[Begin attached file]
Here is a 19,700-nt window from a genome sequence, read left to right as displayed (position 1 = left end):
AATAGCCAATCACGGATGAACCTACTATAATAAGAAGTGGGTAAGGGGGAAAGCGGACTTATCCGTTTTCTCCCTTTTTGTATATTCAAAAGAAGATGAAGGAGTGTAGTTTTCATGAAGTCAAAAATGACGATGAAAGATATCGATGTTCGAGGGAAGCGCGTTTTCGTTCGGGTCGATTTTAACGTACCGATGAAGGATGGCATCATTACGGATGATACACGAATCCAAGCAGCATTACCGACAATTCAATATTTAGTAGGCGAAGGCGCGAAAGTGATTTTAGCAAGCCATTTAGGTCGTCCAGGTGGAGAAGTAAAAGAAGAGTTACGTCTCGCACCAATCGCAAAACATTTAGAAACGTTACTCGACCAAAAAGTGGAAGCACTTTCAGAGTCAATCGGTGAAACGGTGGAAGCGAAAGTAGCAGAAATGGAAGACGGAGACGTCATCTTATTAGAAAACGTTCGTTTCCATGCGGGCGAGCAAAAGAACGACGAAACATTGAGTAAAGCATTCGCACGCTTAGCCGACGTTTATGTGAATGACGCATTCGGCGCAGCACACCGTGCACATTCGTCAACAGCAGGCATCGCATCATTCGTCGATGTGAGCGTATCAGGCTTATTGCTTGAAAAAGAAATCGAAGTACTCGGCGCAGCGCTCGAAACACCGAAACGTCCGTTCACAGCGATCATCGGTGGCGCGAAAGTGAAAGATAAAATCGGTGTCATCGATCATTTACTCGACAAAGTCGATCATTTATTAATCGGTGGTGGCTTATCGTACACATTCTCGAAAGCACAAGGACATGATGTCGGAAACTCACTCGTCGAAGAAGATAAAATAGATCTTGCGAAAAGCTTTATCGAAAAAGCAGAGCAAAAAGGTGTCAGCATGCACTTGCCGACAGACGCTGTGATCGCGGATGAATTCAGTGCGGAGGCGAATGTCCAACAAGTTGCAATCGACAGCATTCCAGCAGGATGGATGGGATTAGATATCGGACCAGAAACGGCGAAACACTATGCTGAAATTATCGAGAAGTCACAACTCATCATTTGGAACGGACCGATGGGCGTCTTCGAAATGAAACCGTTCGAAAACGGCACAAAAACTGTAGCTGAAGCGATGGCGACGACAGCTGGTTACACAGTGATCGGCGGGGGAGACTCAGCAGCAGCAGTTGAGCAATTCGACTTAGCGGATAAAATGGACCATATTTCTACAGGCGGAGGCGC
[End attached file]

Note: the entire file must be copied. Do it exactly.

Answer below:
Here is a 19,700-nt window from a genome sequence, read left to right as displayed (position 1 = left end):
AATAGCCAATCACGGATGAACCTACTATAATAAGAAGTGGGTAAGGGGGAAAGCGGACTTATCCGTTTTCTCCCTTTTTGTATATTCAAAAGAAGATGAAGGAGTGTAGTTTTCATGAAGTCAAAAATGACGATGAAAGATATCGATGTTCGAGGGAAGCGCGTTTTCGTTCGGGTCGATTTTAACGTACCGATGAAGGATGGCATCATTACGGATGATACACGAATCCAAGCAGCATTACCGACAATTCAATATTTAGTAGGCGAAGGCGCGAAAGTGATTTTAGCAAGCCATTTAGGTCGTCCAGGTGGAGAAGTAAAAGAAGAGTTACGTCTCGCACCAATCGCAAAACATTTAGAAACGTTACTCGACCAAAAAGTGGAAGCACTTTCAGAGTCAATCGGTGAAACGGTGGAAGCGAAAGTAGCAGAAATGGAAGACGGAGACGTCATCTTATTAGAAAACGTTCGTTTCCATGCGGGCGAGCAAAAGAACGACGAAACATTGAGTAAAGCATTCGCACGCTTAGCCGACGTTTATGTGAATGACGCATTCGGCGCAGCACACCGTGCACATTCGTCAACAGCAGGCATCGCATCATTCGTCGATGTGAGCGTATCAGGCTTATTGCTTGAAAAAGAAATCGAAGTACTCGGCGCAGCGCTCGAAACACCGAAACGTCCGTTCACAGCGATCATCGGTGGCGCGAAAGTGAAAGATAAAATCGGTGTCATCGATCATTTACTCGACAAAGTCGATCATTTATTAATCGGTGGTGGCTTATCGTACACATTCTCGAAAGCACAAGGACATGATGTCGGAAACTCACTCGTCGAAGAAGATAAAATAGATCTTGCGAAAAGCTTTATCGAAAAAGCAGAGCAAAAAGGTGTCAGCATGCACTTGCCGACAGACGCTGTGATCGCGGATGAATTCAGTGCGGAGGCGAATGTCCAACAAGTTGCAATCGACAGCATTCCAGCAGGATGGATGGGATTAGATATCGGACCAGAAACGGCGAAACACTATGCTGAAATTATCGAGAAGTCACAACTCATCATTTGGAACGGACCGATGGGCGTCTTCGAAATGAAACCGTTCGAAAACGGCACAAAAACTGTAGCTGAAGCGATGGCGACGACAGCTGGTTACACAGTGATCGGCGGGGGAGACTCAGCAGCAGCAGTTGAGCAATTCGACTTAGCGGATAAAATGGACCATATTTCTACAGGCGGAGGCGC